Wednesday, January 26, 2011

Mysteries from Canada

Recently, a family in the southern U.S. whose house was in foreclosure was cleaning out their basement to move when they found something remarkable. It was the first issue of the Superman comic from 1938. It was valued at a quarter of a million dollars—and saved their home. In Fresno, California, a grandmother, rummaging through a box of antiques, found an early collector's card of the 1869 Cincinnati Reds, the first professional baseball team. It sold it for nearly $65,000 and she got to tell her story on Jay Leno.

Stories like these abound in the news and are wonderful because they happen to people like you and me. They are feel-good tales of rags to riches. So when our family recently discovered something in an accidental time capsule from almost 90 years ago in our home, it naturally sparked the treasure-hunting fantasy of easy money. Here's how it happened:

I was helping my daughter clean out her belongings from our house because she has graduated from college and is moving into her own apartment. To say that she has piled up a mountain of junk would be an understatement. Hers is the K2 of materialism. As we scaled this monumental undertaking one of our final tasks was to sort through my late mother-in-law’s jewelry box, which was left to my daughter. I lifted up the cotton padding in an empty box she was going to discard to find two old Canadian dollars neatly tucked beneath. One was from 1917 and the other was from 1923.

Would these old Canadian dollars mean early retirement?
My mother-in-law had lived her entire life in Cincinnati, Ohio and rarely traveled. She and her husband once won a free trip to Hawaii in a national sweepstakes and they refused to take it. So how she came upon these old Canadian one-dollar bills was a mystery. We did not know how rare the bills were, but we were intrigued to find out. Two television sources of valuation—Pawn Stars in Las Vegas and the Antique Roadshow located who-knows-where, seemed a bit distant to be useful. We needed to draw on something closer to home—the Internet. This would be our magic portal to Canada. We agreed that if the old Canadian currency ended up being worth a fortune, we would split the spoils with everyone in the family.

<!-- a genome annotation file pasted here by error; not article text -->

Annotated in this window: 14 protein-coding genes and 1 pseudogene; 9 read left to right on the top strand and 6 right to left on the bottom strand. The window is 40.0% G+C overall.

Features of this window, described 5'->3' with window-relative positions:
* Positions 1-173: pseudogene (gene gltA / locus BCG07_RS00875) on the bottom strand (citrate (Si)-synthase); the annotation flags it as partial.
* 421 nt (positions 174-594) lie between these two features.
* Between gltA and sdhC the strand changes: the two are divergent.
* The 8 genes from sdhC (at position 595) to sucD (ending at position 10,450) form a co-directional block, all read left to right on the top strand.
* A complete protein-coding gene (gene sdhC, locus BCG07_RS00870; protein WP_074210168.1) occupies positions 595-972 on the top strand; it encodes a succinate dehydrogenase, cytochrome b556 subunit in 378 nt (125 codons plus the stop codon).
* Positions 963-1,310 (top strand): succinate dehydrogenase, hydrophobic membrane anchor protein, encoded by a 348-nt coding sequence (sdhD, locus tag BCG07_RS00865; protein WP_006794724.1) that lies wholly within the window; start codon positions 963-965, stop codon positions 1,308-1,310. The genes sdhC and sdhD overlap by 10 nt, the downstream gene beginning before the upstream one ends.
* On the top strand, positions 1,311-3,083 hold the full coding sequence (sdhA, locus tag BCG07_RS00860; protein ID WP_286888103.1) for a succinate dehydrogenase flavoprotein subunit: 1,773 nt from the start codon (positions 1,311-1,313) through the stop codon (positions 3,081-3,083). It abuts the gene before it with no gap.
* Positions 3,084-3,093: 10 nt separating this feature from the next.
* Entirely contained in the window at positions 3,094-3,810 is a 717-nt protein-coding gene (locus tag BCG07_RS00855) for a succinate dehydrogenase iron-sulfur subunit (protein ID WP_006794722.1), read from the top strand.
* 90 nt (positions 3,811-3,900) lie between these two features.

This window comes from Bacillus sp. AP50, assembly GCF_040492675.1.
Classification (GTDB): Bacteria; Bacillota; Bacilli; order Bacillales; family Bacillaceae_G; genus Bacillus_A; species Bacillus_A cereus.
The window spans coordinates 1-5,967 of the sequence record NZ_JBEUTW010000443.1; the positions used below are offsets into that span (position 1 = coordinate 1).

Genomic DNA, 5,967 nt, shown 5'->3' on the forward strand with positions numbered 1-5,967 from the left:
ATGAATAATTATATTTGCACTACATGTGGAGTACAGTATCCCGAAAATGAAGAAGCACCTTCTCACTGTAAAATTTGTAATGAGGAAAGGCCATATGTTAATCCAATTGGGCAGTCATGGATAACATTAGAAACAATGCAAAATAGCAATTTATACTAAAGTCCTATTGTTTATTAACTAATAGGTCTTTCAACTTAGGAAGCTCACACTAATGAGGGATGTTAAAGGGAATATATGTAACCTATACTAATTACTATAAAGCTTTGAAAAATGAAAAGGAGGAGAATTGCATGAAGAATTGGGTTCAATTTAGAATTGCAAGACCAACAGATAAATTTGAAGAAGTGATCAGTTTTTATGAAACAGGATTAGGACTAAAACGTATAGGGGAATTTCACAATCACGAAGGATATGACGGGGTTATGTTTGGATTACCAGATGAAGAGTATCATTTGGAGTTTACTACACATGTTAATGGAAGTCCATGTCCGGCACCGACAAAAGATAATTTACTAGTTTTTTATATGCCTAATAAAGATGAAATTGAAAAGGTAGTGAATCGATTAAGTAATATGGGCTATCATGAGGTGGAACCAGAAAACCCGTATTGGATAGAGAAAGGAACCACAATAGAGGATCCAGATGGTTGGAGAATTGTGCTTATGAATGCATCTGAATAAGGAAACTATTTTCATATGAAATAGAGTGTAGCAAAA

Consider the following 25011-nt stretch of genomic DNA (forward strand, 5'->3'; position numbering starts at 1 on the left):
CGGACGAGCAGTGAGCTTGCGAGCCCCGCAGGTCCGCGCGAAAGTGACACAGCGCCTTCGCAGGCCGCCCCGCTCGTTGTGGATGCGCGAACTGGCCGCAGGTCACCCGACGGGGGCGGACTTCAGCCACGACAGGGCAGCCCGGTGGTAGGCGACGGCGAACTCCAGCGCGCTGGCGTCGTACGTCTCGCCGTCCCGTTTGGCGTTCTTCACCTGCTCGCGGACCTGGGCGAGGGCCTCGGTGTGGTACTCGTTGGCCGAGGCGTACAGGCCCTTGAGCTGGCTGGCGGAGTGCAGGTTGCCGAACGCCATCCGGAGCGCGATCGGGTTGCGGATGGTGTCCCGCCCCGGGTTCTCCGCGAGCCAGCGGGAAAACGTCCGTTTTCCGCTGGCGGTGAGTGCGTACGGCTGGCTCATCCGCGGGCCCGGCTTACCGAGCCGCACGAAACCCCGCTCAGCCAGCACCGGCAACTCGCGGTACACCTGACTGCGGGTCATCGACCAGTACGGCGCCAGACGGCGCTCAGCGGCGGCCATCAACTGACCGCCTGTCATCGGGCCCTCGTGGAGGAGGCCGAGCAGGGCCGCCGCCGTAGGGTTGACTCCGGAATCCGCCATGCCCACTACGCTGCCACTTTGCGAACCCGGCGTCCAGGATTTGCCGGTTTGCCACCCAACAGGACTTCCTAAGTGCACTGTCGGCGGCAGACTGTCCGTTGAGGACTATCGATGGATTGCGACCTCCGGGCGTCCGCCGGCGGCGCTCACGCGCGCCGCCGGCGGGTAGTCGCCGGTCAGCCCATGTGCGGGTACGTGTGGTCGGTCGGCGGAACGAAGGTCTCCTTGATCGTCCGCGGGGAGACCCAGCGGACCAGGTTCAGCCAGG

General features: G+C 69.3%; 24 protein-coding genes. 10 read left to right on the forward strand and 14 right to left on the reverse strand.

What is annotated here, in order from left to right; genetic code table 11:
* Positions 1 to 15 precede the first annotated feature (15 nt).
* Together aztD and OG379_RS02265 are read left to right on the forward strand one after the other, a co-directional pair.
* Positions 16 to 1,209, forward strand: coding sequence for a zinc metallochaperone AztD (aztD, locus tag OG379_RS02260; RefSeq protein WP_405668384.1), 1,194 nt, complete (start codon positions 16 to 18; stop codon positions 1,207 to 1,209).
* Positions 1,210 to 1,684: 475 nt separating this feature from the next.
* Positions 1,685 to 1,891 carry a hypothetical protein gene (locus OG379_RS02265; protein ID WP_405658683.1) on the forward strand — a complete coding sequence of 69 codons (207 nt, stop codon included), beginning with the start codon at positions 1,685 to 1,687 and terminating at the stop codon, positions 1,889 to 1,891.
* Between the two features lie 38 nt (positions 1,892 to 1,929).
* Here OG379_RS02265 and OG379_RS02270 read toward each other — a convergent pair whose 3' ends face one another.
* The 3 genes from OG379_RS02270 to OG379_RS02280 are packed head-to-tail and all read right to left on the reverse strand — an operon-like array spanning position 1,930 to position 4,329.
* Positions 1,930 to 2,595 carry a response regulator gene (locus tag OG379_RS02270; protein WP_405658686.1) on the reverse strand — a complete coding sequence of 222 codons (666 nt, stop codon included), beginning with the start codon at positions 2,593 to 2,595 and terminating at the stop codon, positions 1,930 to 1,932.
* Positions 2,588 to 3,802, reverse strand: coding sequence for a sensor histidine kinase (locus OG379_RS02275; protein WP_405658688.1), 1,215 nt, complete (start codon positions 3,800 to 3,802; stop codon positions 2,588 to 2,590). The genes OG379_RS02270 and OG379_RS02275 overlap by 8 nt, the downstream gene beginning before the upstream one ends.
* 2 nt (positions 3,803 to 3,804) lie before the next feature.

I immediately began searching the web, and to my surprise, found a group called the Canadian Paper Money Forum where you can ask members to evaluate the worth of your money for free. Unfortunately, technology was not on my side. I had problems getting my scans to load onto the site, so one of the members gave me his email and was kind enough to load it onto the site for me. I would expect nothing less from our gracious neighbors to the North.

Within a day or so, two people offered estimates. The highest quote found that, collectively, they could reap about $200 Canadian dollars. While this is an impressive amount for two $1 bills, it would not underwrite my fantasies of retirement and a world cruise on the Queen Mary 2. My dreams shattered, it was back to work. Curses, decadent leisure, you evade me once more!

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